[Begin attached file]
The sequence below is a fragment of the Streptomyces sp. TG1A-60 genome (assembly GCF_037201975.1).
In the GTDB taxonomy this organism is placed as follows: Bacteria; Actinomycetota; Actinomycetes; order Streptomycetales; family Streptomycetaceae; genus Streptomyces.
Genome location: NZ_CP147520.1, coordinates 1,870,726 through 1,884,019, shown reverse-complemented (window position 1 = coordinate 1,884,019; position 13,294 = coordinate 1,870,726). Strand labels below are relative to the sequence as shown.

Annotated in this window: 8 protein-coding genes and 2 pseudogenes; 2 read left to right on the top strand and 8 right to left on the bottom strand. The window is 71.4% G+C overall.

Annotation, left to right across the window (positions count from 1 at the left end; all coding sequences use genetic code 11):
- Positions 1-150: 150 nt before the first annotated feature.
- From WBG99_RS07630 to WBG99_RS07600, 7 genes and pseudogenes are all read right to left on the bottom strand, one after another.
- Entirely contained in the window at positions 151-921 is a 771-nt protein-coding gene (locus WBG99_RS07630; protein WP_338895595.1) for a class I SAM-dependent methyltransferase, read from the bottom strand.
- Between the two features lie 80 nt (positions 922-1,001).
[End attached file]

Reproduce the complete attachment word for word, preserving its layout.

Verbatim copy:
The sequence below is a fragment of the Streptomyces sp. TG1A-60 genome (assembly GCF_037201975.1).
In the GTDB taxonomy this organism is placed as follows: Bacteria; Actinomycetota; Actinomycetes; order Streptomycetales; family Streptomycetaceae; genus Streptomyces.
Genome location: NZ_CP147520.1, coordinates 1,870,726 through 1,884,019, shown reverse-complemented (window position 1 = coordinate 1,884,019; position 13,294 = coordinate 1,870,726). Strand labels below are relative to the sequence as shown.

Annotated in this window: 8 protein-coding genes and 2 pseudogenes; 2 read left to right on the top strand and 8 right to left on the bottom strand. The window is 71.4% G+C overall.

Annotation, left to right across the window (positions count from 1 at the left end; all coding sequences use genetic code 11):
- Positions 1-150: 150 nt before the first annotated feature.
- From WBG99_RS07630 to WBG99_RS07600, 7 genes and pseudogenes are all read right to left on the bottom strand, one after another.
- Entirely contained in the window at positions 151-921 is a 771-nt protein-coding gene (locus WBG99_RS07630; protein WP_338895595.1) for a class I SAM-dependent methyltransferase, read from the bottom strand.
- Between the two features lie 80 nt (positions 922-1,001).